Monsanto's claim that GM crops will end Third World hunger is spurious, says Joan Ruddock

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WHEN Monsanto decided to fight growing resistance to its genetically modified foods, it adopted the advertising slogan "Food - Health - Hope". Its message to stroppy European consumers was that our selfish concerns were holding back the means of ending world hunger. It is a seductive message. Those of us who campaign for more wholesome, safer food for ourselves are hardly likely to condemn others to continuing starvation. So could it be that what we consider bad for "us" is good for "them"?

The purported benefits of genetically modified crops include higher yields, resistance to pesticides and pests and delayed spoilage times - a combination of factors that would surely meet the needs of the hungry. This presupposes that shortage of food is the problem. It is not. More than enough food is already produced.

People starve because they are too poor to buy food, because they are denied access to land to grow it, or because they are displaced by civil unrest and war. Genetically modified crops are irrelevant where the structural issues of hunger are inequitable access to and distribution of food. Indeed, there is no evidence that current genetic engineering of crops is directed at solving Third World hunger. The two main crops being grown commercially in the US are soy beans and maize. The bulk of both crops is used as animal feed - providing meat for the well fed while, worldwide, two out of three people have a primarily vegetarian diet. Claims of altruism may be misplaced, but this doesn't mean that food producers and distributors of GMO (genetically modified organisms) are disinterested in the developing world.

Far from it. There are huge financial interests at stake, not least in supplying Western consumer markets. This linkage has profound implications for developing countries, their farmers and environment. Without any significant direct benefit to the host population, the growing of GM crops in developing countries will present social and economic burdens in addition to the environmental threat.

Genetically modified seeds with "technology protection systems" - the terminator genes - are a prime example. Designed to produce but not reproduce, these seeds are a direct challenge to traditional agriculture where the farmers harvest and store their seed for replanting. Not only would farmers lose the freedom of independent crop breeding and seed exchange; they would have to purchase expensive seeds from the biotech companies. Such controls would further marginalise poorer farmers, leading to increased homogenisation of crops and consolidation of land.

Superficially the herbicide-resistant crop looks a better prospect for the developing world. Paradoxically it reinforces farmers' dependence on chemicals and undermines efforts to use more sustainable forms of agriculture. The same risks - of uncontrollable releases of GMOs, of creating super weeds or "natural" crop failures - are faced by developing countries.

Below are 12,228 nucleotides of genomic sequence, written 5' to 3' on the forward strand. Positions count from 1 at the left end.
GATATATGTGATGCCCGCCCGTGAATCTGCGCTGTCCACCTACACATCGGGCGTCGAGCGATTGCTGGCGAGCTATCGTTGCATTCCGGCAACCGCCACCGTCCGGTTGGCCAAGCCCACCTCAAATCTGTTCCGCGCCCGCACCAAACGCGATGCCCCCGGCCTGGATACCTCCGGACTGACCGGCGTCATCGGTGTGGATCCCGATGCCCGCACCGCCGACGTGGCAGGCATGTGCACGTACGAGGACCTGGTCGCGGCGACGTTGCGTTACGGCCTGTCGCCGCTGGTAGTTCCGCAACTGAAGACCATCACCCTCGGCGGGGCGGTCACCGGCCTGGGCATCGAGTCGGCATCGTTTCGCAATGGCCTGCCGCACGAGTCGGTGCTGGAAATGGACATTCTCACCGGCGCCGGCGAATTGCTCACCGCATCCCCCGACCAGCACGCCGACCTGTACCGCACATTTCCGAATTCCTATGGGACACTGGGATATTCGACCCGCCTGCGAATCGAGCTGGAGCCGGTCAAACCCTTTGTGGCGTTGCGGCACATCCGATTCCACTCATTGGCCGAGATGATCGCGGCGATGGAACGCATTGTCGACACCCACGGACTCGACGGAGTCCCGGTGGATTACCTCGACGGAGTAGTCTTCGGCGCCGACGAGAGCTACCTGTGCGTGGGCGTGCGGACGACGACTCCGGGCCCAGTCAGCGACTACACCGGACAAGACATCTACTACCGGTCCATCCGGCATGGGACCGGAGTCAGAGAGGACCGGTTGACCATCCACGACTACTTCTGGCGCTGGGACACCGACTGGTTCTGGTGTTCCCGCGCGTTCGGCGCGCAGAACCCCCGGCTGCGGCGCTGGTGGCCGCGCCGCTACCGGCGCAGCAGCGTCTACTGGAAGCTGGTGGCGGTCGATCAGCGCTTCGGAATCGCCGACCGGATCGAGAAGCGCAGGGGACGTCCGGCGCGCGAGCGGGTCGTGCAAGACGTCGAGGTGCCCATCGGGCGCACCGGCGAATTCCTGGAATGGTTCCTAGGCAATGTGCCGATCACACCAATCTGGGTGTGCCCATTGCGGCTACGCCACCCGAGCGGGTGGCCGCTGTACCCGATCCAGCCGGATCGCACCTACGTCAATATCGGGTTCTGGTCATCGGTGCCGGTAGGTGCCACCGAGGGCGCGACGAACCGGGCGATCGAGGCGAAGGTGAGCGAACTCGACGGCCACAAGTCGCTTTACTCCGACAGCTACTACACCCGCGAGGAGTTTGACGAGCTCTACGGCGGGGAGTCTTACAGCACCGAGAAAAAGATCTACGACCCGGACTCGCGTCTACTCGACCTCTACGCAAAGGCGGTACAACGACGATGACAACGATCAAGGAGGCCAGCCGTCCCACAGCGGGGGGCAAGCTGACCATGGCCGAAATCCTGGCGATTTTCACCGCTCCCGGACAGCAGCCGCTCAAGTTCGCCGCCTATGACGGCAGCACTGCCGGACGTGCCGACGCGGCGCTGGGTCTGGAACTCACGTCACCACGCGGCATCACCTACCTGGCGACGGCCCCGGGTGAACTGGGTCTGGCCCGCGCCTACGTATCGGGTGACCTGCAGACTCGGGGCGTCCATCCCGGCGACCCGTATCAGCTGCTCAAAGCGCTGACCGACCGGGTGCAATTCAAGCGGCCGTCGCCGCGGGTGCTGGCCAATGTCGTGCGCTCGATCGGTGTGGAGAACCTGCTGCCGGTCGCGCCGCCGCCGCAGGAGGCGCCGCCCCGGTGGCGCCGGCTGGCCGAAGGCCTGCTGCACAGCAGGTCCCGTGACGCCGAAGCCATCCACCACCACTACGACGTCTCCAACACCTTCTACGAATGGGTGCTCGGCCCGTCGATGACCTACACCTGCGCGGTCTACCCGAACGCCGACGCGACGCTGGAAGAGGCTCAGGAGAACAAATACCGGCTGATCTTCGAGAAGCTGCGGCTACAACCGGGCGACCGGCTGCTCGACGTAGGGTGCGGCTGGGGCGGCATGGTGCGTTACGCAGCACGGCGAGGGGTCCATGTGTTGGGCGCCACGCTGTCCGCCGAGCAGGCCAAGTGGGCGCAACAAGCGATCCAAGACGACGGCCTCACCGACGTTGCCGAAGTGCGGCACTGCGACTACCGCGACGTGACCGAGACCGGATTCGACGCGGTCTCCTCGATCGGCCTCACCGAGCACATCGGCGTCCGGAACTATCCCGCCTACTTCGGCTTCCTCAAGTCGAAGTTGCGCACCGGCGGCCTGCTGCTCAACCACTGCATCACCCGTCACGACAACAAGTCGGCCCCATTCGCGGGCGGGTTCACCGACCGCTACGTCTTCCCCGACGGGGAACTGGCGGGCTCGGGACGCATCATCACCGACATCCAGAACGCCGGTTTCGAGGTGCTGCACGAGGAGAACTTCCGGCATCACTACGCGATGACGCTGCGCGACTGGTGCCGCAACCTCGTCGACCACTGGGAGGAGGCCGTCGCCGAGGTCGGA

These issues will be on the international agenda in Colombia this week, when 170 nations negotiate the final stages of the international Biosafety Protocol intended to regulate movement between countries of GMOs and their products. Public opinion is forcing European governments to act on GMOs at home, but even more critical is the stance we take internationally.

An effective protocol must give states the right to apply the precautionary principal when deciding whether or not to allow the import, introduction, transfer, handling or use of GMOs or their products within their territory. Similarly all states should be able to take full account of socio-economic impact within their territory when taking decisions on GMOs and their products.

These rights might seem obvious but they are directly opposed by the biotech industries and without them countries attempting to ban GMOs fall foul of free trade laws.

Also at issue in Colombia is the question of liability. No international legal framework exists to deal with these new technologies, and developing countries in particular are calling for a fair liability and compensation system.

Fears about the effect of GMOs on human health are reaching fever pitch The re-evaluation of Arpad Pusztai's work on feeding GM potatoes to rats, will give even greater impetus to the campaign to freeze commercial production of GM crops for both human and animal consumption. It would be appalling if we who have the best science, regulatory regimes and resources were to take steps to protect ourselves but fail to hear the concerns of developing countries.

The writer is a botanist and Labour MP for Lewisham, Deptford.

Baroness Young, page 30

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